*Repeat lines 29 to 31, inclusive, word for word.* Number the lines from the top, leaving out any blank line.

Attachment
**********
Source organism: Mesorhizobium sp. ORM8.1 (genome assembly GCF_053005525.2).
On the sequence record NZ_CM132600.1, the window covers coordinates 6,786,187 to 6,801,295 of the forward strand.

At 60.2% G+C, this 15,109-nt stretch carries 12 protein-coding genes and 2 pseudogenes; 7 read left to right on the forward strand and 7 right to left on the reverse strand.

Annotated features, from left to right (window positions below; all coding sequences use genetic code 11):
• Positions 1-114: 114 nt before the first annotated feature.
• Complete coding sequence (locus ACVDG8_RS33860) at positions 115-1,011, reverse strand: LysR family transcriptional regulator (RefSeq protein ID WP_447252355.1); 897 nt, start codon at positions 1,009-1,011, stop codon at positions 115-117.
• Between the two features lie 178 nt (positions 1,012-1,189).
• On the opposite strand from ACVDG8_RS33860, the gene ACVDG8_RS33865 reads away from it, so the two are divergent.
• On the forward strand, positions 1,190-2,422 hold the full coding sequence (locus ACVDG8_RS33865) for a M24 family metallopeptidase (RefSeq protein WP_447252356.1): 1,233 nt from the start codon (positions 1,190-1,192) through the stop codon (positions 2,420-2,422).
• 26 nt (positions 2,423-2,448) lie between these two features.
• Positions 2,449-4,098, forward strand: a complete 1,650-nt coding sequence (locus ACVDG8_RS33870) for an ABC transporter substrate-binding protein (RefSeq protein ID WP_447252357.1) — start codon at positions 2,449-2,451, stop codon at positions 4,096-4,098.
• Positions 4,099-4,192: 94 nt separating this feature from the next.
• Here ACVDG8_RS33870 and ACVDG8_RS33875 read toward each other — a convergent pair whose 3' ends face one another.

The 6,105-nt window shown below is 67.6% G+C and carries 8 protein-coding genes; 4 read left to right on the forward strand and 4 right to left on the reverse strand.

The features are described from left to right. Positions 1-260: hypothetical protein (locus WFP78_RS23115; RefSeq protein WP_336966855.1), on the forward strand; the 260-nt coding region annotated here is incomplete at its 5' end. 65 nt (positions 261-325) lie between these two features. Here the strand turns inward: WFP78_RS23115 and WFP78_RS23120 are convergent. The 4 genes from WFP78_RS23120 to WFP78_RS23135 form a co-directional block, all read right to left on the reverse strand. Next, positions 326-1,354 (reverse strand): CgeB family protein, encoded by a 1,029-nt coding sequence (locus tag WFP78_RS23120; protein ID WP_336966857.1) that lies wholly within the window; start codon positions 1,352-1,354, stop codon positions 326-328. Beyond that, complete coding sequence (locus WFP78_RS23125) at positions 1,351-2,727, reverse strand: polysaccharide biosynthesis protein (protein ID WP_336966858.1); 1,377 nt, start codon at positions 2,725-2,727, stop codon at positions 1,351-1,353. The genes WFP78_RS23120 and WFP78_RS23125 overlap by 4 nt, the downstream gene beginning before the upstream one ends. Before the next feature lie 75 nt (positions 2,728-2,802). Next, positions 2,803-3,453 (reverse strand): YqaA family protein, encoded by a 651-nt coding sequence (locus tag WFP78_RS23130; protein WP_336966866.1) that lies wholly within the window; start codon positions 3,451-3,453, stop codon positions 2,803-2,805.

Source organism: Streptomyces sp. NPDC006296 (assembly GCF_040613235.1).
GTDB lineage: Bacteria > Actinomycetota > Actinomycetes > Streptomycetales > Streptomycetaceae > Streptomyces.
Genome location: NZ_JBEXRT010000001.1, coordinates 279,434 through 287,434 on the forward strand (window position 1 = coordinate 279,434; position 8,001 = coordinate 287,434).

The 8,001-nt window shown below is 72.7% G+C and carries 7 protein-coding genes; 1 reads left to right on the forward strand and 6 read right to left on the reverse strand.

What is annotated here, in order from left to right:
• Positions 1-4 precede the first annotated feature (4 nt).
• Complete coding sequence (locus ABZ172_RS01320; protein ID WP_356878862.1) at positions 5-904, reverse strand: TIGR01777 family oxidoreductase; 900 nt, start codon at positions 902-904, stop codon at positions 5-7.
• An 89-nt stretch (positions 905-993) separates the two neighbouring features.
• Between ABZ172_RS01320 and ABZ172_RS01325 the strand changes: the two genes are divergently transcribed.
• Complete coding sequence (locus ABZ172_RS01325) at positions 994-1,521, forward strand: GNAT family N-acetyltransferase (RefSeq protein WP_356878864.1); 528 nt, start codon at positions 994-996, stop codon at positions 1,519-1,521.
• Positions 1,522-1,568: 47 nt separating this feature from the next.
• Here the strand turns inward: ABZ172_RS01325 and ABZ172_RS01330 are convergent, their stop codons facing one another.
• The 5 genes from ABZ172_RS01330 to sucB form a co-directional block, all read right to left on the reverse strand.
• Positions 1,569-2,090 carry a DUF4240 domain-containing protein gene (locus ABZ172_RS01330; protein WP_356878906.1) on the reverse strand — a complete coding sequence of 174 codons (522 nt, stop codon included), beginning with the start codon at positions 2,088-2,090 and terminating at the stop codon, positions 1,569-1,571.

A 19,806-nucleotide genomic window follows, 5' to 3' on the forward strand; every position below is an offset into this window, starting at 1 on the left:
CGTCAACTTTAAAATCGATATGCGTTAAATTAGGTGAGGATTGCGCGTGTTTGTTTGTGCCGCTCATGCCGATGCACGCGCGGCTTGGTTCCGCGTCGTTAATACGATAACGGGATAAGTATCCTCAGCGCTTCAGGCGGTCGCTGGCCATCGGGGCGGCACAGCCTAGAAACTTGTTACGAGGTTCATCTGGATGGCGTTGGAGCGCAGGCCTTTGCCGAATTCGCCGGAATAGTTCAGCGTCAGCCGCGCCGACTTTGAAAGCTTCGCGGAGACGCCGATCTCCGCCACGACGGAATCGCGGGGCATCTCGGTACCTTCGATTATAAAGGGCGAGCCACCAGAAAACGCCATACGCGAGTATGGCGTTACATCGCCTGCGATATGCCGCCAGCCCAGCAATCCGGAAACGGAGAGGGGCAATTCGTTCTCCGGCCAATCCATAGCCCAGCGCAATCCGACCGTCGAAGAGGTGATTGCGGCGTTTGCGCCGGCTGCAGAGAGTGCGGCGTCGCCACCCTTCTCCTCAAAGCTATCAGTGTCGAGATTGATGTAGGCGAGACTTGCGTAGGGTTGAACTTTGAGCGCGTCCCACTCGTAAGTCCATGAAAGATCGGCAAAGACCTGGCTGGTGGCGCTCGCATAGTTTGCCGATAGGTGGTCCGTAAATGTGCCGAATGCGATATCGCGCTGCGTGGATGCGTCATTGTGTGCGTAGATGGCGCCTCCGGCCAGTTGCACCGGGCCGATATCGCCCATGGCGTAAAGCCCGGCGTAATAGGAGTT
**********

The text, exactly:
• Positions 1,569-2,090 carry a DUF4240 domain-containing protein gene (locus ABZ172_RS01330; protein WP_356878906.1) on the reverse strand — a complete coding sequence of 174 codons (522 nt, stop codon included), beginning with the start codon at positions 2,088-2,090 and terminating at the stop codon, positions 1,569-1,571.

A 19,806-nucleotide genomic window follows, 5' to 3' on the forward strand; every position below is an offset into this window, starting at 1 on the left:
CGTCAACTTTAAAATCGATATGCGTTAAATTAGGTGAGGATTGCGCGTGTTTGTTTGTGCCGCTCATGCCGATGCACGCGCGGCTTGGTTCCGCGTCGTTAATACGATAACGGGATAAGTATCCTCAGCGCTTCAGGCGGTCGCTGGCCATCGGGGCGGCACAGCCTAGAAACTTGTTACGAGGTTCATCTGGATGGCGTTGGAGCGCAGGCCTTTGCCGAATTCGCCGGAATAGTTCAGCGTCAGCCGCGCCGACTTTGAAAGCTTCGCGGAGACGCCGATCTCCGCCACGACGGAATCGCGGGGCATCTCGGTACCTTCGATTATAAAGGGCGAGCCACCAGAAAACGCCATACGCGAGTATGGCGTTACATCGCCTGCGATATGCCGCCAGCCCAGCAATCCGGAAACGGAGAGGGGCAATTCGTTCTCCGGCCAATCCATAGCCCAGCGCAATCCGACCGTCGAAGAGGTGATTGCGGCGTTTGCGCCGGCTGCAGAGAGTGCGGCGTCGCCACCCTTCTCCTCAAAGCTATCAGTGTCGAGATTGATGTAGGCGAGACTTGCGTAGGGTTGAACTTTGAGCGCGTCCCACTCGTAAGTCCATGAAAGATCGGCAAAGACCTGGCTGGTGGCGCTCGCATAGTTTGCCGATAGGTGGTCCGTAAATGTGCCGAATGCGATATCGCGCTGCGTGGATGCGTCATTGTGTGCGTAGATGGCGCCTCCGGCCAGTTGCACCGGGCCGATATCGCCCATGGCGTAAAGCCCGGCGTAATAGGAGTT